Wednesday, 2 December 2015

The Sign in the Moonlight: Prisoner of Peace

A hard one to talk about, this, since I don't want to give too much away about a tale that I suspect is best encountered with as little preliminary knowledge as possible.  I suppose I can safely say that it's a ghost story - the second in the collection after The Burning Room - and that it was originally published in the Stoker-award-winning anthology After Death, before being podcast soon after in Pseudopod.  And I perhaps shouldn't say, but will anyway, that it's my favourite of the horror stories I've written.

The reason for that is that it falls most closely in line with my own tastes in horror.  Ever since I played the video game Silent Hill 2, for me one of the masterpieces of the genre in any medium, I'd been wanting to try and capture in my own work some of what I'd found most effective there: the combination of overt violence and grotesqueness with more complex psychological subtexts and the studied build-up of a profound, almost instinctive sense of dread.   There's something fascinating for me in the way that the Silent Hill games make the deepest fears of their protagonists tangible in subtle and yet often immensely twisted ways.  They're hellscapes of the mind, basically, and while that isn't exactly an original notion, I've never seen it done quite so effectively as here.

The impulse to try and incorporate that into a horror story had been with me for a long while, but I never found the right project for it, and I certainly didn't want to end up with something that was only an imitation or pastiche.  Nor was I particularly inclined to include the blood-and-gore side of things, it was definitely more the puzzle box aspect that appealed to me, the idea of a story in which the external trappings only make sense once you come to appreciate the character's interior world.

I don't know how much those Silent Hill genes show through in Prisoner of Peace; it's a more subdued affair, sad rather than horrifying, not even really intended to be frightening or disgusting but just to try and creep inside the head and scratch away there.  It deals in tragedies both individual and societal, and the ultimate horror it finds is an all too real one from the past, one that's always haunted me as a nadir of what we as a species are capable of.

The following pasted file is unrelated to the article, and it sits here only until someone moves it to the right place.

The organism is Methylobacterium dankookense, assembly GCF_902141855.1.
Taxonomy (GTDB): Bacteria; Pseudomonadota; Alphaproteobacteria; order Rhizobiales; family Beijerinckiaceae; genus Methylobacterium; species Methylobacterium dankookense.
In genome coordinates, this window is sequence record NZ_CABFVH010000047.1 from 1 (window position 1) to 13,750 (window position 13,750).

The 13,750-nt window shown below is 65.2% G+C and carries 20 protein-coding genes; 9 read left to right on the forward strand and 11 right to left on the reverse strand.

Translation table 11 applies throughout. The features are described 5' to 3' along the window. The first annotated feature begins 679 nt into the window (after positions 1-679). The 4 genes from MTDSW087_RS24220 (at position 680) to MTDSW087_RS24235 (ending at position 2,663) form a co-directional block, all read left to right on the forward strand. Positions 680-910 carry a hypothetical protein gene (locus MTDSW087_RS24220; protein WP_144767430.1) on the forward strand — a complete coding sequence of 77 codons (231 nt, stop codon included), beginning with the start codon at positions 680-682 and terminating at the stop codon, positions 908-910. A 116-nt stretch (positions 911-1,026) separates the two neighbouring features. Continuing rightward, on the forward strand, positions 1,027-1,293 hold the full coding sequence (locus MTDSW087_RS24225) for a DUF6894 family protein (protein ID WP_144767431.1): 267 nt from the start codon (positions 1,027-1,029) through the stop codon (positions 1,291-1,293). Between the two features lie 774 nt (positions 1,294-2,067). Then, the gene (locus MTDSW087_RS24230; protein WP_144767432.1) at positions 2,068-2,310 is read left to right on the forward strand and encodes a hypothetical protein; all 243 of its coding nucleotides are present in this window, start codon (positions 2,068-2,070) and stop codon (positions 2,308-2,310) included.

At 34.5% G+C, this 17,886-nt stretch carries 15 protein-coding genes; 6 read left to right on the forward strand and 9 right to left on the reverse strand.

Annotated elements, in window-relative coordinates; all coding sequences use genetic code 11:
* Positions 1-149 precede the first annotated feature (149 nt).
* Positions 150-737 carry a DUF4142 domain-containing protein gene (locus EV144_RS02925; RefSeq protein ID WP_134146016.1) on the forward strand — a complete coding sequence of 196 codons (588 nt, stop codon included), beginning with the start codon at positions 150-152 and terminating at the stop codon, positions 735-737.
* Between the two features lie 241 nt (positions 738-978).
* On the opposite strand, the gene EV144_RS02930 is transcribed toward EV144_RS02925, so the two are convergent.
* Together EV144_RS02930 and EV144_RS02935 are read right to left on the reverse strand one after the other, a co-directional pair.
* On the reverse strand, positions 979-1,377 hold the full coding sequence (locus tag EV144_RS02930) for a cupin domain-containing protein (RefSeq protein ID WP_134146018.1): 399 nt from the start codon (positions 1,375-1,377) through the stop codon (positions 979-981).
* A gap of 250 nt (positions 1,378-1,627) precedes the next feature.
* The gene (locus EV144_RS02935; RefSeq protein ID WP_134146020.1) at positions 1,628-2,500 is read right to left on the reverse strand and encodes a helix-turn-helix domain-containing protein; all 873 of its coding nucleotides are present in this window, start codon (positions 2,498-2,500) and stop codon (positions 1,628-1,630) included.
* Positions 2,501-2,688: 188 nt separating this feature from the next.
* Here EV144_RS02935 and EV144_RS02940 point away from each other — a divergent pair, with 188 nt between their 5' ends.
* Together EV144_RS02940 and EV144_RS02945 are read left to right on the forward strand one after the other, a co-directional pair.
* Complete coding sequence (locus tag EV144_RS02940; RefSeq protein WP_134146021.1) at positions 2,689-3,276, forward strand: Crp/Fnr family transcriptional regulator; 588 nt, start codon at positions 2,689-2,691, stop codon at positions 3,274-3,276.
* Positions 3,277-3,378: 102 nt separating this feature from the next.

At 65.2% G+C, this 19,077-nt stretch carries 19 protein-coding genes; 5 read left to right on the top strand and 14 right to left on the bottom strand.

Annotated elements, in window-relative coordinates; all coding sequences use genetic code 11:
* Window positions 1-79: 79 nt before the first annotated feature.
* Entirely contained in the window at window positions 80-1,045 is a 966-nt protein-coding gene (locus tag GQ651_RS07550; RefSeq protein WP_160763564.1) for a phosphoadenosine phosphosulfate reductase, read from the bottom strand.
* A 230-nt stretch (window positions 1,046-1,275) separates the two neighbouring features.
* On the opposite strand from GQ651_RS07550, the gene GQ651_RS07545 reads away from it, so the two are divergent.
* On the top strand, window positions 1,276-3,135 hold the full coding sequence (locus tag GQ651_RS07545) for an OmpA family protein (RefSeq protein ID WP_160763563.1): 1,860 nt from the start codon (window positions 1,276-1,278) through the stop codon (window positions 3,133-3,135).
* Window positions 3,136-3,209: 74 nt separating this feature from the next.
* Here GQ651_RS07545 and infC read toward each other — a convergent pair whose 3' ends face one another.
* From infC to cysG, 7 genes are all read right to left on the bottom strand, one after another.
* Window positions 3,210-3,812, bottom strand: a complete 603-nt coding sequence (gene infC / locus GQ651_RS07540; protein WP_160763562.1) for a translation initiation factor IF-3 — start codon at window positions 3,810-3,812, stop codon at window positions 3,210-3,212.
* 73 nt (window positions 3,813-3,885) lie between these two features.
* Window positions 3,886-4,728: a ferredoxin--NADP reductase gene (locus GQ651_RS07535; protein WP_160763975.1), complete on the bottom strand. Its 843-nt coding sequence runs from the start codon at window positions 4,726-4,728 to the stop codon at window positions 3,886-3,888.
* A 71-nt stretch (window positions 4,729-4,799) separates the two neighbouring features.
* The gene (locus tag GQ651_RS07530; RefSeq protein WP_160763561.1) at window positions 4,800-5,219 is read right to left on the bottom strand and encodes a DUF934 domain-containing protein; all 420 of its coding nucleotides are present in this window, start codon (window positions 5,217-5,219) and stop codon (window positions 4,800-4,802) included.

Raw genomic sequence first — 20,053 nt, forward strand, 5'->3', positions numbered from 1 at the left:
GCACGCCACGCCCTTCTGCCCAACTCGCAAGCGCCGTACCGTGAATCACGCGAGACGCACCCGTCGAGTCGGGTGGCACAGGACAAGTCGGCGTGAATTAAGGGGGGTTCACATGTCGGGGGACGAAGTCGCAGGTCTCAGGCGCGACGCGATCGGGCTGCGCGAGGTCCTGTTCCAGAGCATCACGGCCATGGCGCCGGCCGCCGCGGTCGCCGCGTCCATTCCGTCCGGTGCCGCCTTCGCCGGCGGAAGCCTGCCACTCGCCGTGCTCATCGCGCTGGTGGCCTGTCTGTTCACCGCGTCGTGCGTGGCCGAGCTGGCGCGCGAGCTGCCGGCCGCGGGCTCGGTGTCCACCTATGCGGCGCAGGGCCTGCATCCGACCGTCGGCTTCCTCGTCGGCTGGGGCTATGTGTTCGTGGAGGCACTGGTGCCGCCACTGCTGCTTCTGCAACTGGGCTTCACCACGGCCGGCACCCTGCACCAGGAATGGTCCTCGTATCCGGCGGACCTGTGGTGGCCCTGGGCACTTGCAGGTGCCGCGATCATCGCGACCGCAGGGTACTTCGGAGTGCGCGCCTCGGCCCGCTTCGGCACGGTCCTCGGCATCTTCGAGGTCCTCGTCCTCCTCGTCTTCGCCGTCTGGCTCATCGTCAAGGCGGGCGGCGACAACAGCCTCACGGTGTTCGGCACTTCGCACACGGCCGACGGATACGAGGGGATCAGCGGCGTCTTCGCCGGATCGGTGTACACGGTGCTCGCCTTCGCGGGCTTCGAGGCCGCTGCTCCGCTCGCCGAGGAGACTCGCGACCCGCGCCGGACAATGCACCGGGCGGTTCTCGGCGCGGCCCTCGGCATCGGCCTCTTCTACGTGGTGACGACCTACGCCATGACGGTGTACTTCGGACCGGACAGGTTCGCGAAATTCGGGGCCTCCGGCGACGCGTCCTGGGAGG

And on that note, here's a sample:
There is a tapping coming from the next room.  
I call it a room, but I know it is a cell - just as I know that my room is a cell.  The tapping is irregular, arrhythmic, and I think it is the sound of someone trying to communicate.  A pipe runs along the bottom of my wall.  If I were to strike it, just so, with the heel of a sandal or a stone perhaps, it would make a noise like the one from the next room.
But I have no sandal, no stone, nothing to rap against the pipe.  Nor do I know what the noises mean, if they mean anything at all.  If the tapping is a message, it is one I cannot understand, can't reciprocate.
I realise now that I have heard the noise before - and sometimes, other noises too.  On occasions, there is a sound of heavy, booted footsteps.  They approach from the near distance, pass my door, continue a little way and then return, recede, approach again.
It can only be someone patrolling the corridor, and I think sometimes to call out.  There are many things I could say, many questions I could ask.  The footsteps remind me that there was a time when food was left.  A bowl was placed inside my door, and later, removed.  There was rice, always, and less commonly, thin vegetable stew, a little fish.
It seems a very long time since I tasted any of these things.
Perhaps this is why I never call out.  Perhaps it is why the sounds from the neighbouring cell fill me with nothing but unease.  What frightens me - more than tapping or the echo of pacing footsteps - is the thought of the answers I might receive.

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